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J Pediatr. 2015 Jun;166(6):1455-61.e1. doi: 10.1016/j.jpeds.2015.01.051. Epub 2015 Mar 11.

Treatment of methylmalonic acidemia by liver or combined liver-kidney transplantation.

Author information

Division of Medical Genetics, Department of Pediatrics, Stanford University, Stanford, CA. Electronic address:
Division of Abdominal Transplantation, Department of Surgery, Stanford University, Stanford, CA.
Division of Neonatal and Developmental Medicine, Department of Pediatrics, Stanford University, Stanford, CA.
Department of Pathology, Stanford University, Stanford, CA.
Lucile Packard Children's Hospital at Stanford, Stanford, CA.
Division of Medical Genetics, Department of Pediatrics, Stanford University, Stanford, CA; Prenatal Diagnostics, Department of Obstetrics and Gynecology, University of California, San Francisco, San Francisco, CA.
Division of Medical Genetics, Department of Pediatrics, Stanford University, Stanford, CA.



To assess biochemical, surgical, and long-term outcomes of liver (LT) or liver-kidney transplantation (LKT) for severe, early-onset methylmalonic acidemia/acid (MMA).


A retrospective chart review (December 1997 to May 2012) of patients with MMA who underwent LT or LKT at Lucile Packard Children's Hospital at Stanford.


Fourteen patients underwent LT (n = 6) or LKT (n = 8) at mean age 8.2 years (range 0.8-20.7). Eleven (79%) were diagnosed during the neonatal period, including 6 by newborn screening. All underwent deceased donor transplantation; 12 (86%) received a whole liver graft. Postoperative survival was 100%. At a mean follow-up of 3.25 ± 4.2 years, patient survival was 100%, liver allograft survival 93%, and kidney allograft survival 100%. One patient underwent liver re-transplantation because of hepatic artery thrombosis. After transplantation, there were no episodes of hyperammonemia, acidosis, or metabolic decompensation. The mean serum MMA at the time of transplantation was 1648 ± 1492 μmol/L (normal <0.3, range 99-4420). By 3 days, post-transplantation levels fell on average by 87% (mean 210 ± 154 μmol/L), and at 4 months, they were 83% below pre-transplantation levels (mean 305 ± 108 μmol/L). Developmental delay was present in 12 patients (86%) before transplantation. All patients maintained neurodevelopmental abilities or exhibited improvements in motor skills, learning abilities, and social functioning.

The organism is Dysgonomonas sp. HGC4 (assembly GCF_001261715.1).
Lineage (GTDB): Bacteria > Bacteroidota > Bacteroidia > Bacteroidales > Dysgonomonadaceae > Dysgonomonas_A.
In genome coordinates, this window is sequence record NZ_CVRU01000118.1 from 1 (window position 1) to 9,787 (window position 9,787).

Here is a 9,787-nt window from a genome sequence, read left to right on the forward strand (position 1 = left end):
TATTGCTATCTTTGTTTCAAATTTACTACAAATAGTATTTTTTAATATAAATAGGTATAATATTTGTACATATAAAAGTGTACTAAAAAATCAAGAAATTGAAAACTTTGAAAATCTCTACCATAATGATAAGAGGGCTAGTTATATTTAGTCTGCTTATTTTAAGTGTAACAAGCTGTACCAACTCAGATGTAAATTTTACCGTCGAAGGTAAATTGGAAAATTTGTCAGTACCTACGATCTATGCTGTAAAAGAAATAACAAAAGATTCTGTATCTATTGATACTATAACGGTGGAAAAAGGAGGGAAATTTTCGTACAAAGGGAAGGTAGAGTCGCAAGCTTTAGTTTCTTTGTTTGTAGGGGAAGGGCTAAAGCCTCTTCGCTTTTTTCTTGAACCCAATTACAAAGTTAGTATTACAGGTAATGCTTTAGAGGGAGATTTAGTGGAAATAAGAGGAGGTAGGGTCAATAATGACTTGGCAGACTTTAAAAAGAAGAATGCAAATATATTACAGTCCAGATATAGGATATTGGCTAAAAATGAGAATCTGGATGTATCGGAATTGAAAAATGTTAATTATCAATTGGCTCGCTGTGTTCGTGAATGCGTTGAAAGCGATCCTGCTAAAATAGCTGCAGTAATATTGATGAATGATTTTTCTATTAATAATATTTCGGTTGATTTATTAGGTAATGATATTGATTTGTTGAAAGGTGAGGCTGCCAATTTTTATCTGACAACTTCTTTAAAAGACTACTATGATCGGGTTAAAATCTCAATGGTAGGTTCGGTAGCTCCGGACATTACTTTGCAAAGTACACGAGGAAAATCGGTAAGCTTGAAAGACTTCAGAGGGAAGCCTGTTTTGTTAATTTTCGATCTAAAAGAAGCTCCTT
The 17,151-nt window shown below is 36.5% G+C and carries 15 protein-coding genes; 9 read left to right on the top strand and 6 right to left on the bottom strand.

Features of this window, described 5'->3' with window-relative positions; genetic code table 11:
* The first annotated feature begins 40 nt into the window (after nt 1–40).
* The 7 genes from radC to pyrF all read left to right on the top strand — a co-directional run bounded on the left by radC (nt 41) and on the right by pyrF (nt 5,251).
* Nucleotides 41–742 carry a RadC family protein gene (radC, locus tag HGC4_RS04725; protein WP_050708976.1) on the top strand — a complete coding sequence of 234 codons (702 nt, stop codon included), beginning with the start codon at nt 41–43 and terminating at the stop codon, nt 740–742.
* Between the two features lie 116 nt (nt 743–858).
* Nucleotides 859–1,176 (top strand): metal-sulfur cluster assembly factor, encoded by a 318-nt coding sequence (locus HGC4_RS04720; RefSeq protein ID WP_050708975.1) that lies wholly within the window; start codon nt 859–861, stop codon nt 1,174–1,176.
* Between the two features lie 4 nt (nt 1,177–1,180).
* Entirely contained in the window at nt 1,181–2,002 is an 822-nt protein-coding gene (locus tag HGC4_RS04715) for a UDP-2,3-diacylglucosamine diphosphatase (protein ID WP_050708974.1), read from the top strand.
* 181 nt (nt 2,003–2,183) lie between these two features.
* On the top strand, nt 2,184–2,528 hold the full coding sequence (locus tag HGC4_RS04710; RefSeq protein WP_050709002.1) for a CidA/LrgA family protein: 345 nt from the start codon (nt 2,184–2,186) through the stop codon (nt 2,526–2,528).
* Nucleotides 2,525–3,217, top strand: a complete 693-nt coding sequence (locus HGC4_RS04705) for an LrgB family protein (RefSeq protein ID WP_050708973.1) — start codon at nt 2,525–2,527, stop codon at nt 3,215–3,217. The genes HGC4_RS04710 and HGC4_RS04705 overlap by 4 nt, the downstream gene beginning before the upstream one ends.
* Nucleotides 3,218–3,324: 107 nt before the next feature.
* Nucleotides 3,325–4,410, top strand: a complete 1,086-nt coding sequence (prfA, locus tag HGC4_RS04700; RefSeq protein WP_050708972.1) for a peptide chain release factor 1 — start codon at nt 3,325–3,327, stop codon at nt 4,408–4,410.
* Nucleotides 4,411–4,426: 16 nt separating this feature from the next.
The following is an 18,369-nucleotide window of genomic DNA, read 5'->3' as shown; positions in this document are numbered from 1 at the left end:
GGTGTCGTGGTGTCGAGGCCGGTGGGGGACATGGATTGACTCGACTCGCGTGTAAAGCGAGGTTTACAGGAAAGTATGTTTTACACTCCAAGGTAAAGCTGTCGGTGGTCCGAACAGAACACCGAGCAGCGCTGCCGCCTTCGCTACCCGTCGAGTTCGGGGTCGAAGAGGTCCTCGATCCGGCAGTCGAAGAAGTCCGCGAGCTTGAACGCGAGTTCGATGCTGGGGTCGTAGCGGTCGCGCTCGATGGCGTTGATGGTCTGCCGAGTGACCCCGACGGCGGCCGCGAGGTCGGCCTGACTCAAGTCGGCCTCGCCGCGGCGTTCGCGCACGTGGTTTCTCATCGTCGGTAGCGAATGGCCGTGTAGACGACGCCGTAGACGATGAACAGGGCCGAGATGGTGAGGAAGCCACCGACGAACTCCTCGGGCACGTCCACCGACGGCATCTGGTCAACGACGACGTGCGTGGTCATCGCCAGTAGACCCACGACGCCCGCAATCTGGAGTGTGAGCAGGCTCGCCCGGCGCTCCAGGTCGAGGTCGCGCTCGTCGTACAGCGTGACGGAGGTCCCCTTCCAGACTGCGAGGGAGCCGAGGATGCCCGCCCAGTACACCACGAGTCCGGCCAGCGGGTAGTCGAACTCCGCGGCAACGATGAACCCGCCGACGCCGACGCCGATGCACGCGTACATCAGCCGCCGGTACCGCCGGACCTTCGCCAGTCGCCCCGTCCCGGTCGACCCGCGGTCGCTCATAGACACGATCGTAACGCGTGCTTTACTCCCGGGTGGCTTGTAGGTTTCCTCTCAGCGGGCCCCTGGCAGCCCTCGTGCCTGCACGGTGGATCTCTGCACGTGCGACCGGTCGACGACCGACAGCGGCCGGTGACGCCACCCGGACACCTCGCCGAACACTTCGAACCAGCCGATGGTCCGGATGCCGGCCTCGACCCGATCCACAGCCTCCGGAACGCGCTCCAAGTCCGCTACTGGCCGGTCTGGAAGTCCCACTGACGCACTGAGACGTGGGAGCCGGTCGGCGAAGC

LT or LKT for MMA eradicates episodes of hyperammonemia, results in excellent long-term survival, and suggests stabilization of neurocognitive development. Long-term follow-up is underway to evaluate whether patients who undergo early LT need kidney transplantation later in life.

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